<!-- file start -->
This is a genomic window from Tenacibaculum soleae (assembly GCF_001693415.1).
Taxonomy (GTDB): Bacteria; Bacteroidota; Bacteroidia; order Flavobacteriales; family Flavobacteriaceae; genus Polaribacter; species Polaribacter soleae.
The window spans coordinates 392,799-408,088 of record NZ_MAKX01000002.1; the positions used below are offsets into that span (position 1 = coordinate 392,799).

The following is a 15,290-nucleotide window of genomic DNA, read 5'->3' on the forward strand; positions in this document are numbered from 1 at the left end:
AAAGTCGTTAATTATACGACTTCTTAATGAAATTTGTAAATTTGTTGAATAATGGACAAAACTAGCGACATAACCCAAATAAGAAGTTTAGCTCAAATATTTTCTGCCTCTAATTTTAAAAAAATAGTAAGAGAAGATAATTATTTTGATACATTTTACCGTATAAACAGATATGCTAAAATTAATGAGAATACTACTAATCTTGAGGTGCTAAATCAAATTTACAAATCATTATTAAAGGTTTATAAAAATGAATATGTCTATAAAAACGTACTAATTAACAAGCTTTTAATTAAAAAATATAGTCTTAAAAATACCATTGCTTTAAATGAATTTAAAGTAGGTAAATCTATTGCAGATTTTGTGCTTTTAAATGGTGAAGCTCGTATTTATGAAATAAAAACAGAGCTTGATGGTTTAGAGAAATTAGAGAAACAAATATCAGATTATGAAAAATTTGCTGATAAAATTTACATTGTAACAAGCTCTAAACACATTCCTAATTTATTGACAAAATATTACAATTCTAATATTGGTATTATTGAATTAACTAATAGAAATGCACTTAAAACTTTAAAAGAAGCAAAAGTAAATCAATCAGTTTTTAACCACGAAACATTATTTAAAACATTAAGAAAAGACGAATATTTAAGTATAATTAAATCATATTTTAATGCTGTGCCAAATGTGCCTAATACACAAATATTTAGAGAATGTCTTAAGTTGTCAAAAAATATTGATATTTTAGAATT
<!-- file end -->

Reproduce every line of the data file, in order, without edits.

This is a genomic window from Tenacibaculum soleae (assembly GCF_001693415.1).
Taxonomy (GTDB): Bacteria; Bacteroidota; Bacteroidia; order Flavobacteriales; family Flavobacteriaceae; genus Polaribacter; species Polaribacter soleae.
The window spans coordinates 392,799-408,088 of record NZ_MAKX01000002.1; the positions used below are offsets into that span (position 1 = coordinate 392,799).

The following is a 15,290-nucleotide window of genomic DNA, read 5'->3' on the forward strand; positions in this document are numbered from 1 at the left end:
AAAGTCGTTAATTATACGACTTCTTAATGAAATTTGTAAATTTGTTGAATAATGGACAAAACTAGCGACATAACCCAAATAAGAAGTTTAGCTCAAATATTTTCTGCCTCTAATTTTAAAAAAATAGTAAGAGAAGATAATTATTTTGATACATTTTACCGTATAAACAGATATGCTAAAATTAATGAGAATACTACTAATCTTGAGGTGCTAAATCAAATTTACAAATCATTATTAAAGGTTTATAAAAATGAATATGTCTATAAAAACGTACTAATTAACAAGCTTTTAATTAAAAAATATAGTCTTAAAAATACCATTGCTTTAAATGAATTTAAAGTAGGTAAATCTATTGCAGATTTTGTGCTTTTAAATGGTGAAGCTCGTATTTATGAAATAAAAACAGAGCTTGATGGTTTAGAGAAATTAGAGAAACAAATATCAGATTATGAAAAATTTGCTGATAAAATTTACATTGTAACAAGCTCTAAACACATTCCTAATTTATTGACAAAATATTACAATTCTAATATTGGTATTATTGAATTAACTAATAGAAATGCACTTAAAACTTTAAAAGAAGCAAAAGTAAATCAATCAGTTTTTAACCACGAAACATTATTTAAAACATTAAGAAAAGACGAATATTTAAGTATAATTAAATCATATTTTAATGCTGTGCCAAATGTGCCTAATACACAAATATTTAGAGAATGTCTTAAGTTGTCAAAAAATATTGATATTTTAGAATT